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PHILIPPINE SUPREME COURT DECISIONS

EN BANC

[G.R. Nos. L-5781-82. August 30, 1957. ]

PEOPLE OF THE PHILIPPINES, Plaintiff, v. JOSE VILLAROYA, MANUEL DAET, ENRIQUE AREJOLA, JOSE MORALES, ALFREDO IBASCO, JR., ERNESTO TACORDA and LORETO SELPO, defendants; JOSE VILLAROYA, MANUEL DAET and ENRIQUE AREJOLA, Appellants.

Solicitor General Ambrosio Padilla, First Assistant Solicitor General Guillermo E. Torres and Solicitor Florencio Villamor for Appellee.

Rafael L. Arcega for appellants.


SYLLABUS


1. APPEAL AND ERROR; FINDINGS OF FACTS OF TRIAL COURT MUST NOT BE DISTRIBUTED; EXCEPTIONS. — The trial Judge that saw the witnesses testify and had opportunity to observe their demeanor and manner of testifying, is in a most pre-eminent position to gauge their credibility and, consequently, his findings of facts must not be disturbed, unless the record shall show that some facts or circumstances of weight or influence have been overlooked, or the significance of which has been misinterpreted by the lower Court, or some conclusion established from the facts is inconsistent with those findings, or there is some inherent weakness in the evidence upon which the trial judge based his conclusion.

2. CRIMINAL LAW; MURDER; EVIDENCE; ALIBI AS A DEFENSE. — The defense of alibi is the weakest defense that an accused can avail of, and cannot prosper where the accused has been positively and properly identified by the offended party. Oral proof of alibi must be clearly and satisfactorily established because it is easily manufactured and usually so unreliable that it rarely is given credit. (People v. Badilla, 48 Phil. 710). An alibi to be effective must be proved by positive, clear and satisfactory evidence which reasonably satisfies the Court of its truth (People v. Dizon, 76 Phil., 265) and it has been held that an alibi is weak when it is only supported by witnesses found to be related by ties of relationship or friendship to the appellants as in the instant case (People v. Japitana Et. Al., 77 Phil., 175), and that even if the proof of alibi is supported by the testimony of witnesses, yet such proof cannot prevail when the identity of the appellants as the persons who committed the offense has been established by eyewitnesses (People v. Faltado Et. Al., 94 Phil., 89).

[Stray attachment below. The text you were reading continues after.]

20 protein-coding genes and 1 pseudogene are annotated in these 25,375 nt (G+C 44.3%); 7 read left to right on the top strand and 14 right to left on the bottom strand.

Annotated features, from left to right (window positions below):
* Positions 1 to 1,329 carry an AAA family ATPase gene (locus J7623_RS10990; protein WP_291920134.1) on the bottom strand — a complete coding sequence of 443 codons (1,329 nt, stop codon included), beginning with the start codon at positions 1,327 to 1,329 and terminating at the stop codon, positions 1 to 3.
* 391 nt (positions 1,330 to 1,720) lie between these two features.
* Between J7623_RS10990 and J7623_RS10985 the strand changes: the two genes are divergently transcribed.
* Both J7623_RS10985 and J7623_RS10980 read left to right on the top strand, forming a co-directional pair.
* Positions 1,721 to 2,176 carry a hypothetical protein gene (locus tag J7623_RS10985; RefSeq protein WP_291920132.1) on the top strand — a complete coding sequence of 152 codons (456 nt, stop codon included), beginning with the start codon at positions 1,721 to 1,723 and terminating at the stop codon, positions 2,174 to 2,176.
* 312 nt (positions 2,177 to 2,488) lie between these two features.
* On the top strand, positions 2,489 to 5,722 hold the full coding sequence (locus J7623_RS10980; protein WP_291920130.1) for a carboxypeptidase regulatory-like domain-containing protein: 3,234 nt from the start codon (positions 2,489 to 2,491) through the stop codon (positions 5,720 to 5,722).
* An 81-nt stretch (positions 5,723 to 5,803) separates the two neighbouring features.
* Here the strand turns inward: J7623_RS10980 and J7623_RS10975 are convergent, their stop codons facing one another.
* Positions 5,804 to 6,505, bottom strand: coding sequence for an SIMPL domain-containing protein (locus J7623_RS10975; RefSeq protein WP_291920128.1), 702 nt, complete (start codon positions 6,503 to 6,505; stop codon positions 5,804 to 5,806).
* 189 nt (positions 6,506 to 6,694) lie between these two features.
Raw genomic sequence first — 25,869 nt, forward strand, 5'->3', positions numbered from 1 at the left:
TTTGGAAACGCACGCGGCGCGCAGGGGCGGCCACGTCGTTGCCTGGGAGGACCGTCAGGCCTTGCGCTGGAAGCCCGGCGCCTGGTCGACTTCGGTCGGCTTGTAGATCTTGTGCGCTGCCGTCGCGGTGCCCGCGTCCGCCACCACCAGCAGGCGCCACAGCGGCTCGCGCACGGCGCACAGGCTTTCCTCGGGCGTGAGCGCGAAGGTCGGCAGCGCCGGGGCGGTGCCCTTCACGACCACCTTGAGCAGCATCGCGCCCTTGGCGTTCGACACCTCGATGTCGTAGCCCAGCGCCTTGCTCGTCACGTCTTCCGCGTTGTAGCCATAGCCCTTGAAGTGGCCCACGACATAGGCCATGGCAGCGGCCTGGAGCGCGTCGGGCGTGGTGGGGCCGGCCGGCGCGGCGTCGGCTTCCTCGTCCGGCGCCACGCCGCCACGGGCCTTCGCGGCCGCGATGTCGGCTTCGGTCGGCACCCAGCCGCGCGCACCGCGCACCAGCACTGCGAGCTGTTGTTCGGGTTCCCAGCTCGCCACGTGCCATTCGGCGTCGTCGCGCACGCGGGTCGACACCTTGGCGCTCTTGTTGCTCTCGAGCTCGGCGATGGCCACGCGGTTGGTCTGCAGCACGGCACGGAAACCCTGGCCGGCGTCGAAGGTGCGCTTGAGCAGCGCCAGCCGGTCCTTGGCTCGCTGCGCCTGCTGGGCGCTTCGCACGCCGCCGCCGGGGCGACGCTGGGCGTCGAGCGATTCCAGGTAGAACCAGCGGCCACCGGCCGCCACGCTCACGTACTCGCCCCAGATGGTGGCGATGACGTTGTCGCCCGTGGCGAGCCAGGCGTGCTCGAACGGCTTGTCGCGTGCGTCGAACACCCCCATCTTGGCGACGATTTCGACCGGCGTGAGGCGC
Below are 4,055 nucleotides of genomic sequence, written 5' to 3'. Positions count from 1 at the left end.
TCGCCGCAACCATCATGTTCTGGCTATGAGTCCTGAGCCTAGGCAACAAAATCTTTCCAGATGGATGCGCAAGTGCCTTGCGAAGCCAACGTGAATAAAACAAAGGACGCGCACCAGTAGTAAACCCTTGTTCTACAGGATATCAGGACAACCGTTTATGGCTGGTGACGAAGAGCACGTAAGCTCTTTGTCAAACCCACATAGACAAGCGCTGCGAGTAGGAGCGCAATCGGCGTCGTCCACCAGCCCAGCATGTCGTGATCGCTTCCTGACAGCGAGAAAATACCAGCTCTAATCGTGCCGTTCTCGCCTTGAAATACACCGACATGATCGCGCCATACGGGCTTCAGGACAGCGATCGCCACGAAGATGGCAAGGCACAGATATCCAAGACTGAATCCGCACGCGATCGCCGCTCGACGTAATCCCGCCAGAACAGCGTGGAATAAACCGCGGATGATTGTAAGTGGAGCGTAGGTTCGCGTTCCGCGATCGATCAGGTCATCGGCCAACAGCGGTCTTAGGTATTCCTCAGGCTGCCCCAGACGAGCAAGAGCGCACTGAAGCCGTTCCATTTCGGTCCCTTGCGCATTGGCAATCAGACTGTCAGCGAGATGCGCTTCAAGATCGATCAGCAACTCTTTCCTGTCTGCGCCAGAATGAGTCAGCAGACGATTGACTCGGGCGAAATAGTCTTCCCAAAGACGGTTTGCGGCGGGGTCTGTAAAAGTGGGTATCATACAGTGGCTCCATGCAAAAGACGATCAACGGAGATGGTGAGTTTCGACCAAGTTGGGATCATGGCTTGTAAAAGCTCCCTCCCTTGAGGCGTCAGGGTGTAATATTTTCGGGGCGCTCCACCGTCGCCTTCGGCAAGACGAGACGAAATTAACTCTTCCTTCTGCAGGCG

3. ID.; ID.; COMPLEX CRIME OF MURDER WITH ARSON; ARSON AS QUALIFYING CIRCUMSTANCE. — Arson as a means of killing a person is a qualifying circumstance of murder and in the case at bar cannot be taken into account to form the complex crime of murder with arson (see Art. 62, Nos. 1 and 2, R. P. C.) .


D E C I S I O N


PER CURIAM:


The facts proved in these cases, as correctly narrated by the Solicitor General, may be summarized as follows: On June 15, 1951, Domingo Curi met his son-in-law Enrique Arejola in Obo, Tinambac, Camarines Sur, and was requested by the latter to meet him on the following night in the house of Manuel Daet in San Vicente, also in Tinambac. Pursuant thereto, Curi went to the appointed place at 7:00 o’clock of the following evening and there he found Manuel Daet and his wife Cenona Toy, Jose Villaroya and Enrique Arejola, who were then discussing the plan to kill the spouses Felix Refugio and Victoria Toy that same evening. According to their plan, Daet was to shoot Felix Refugio, Villaroya was to stab Victoria Toy, while Arejola was to kill the dog; afterwards they were to carry the body of Felix Refugio to the railroad track to be run over by the train in order to remove any suspicion of foul play and that his death may appear accidental. Inasmuch as Curi overheard their plan, the group invited him to join them in their unholy mission, and when he demurred, Daet threatened him with bodily harm. So Curi had no other alternative but to go with them.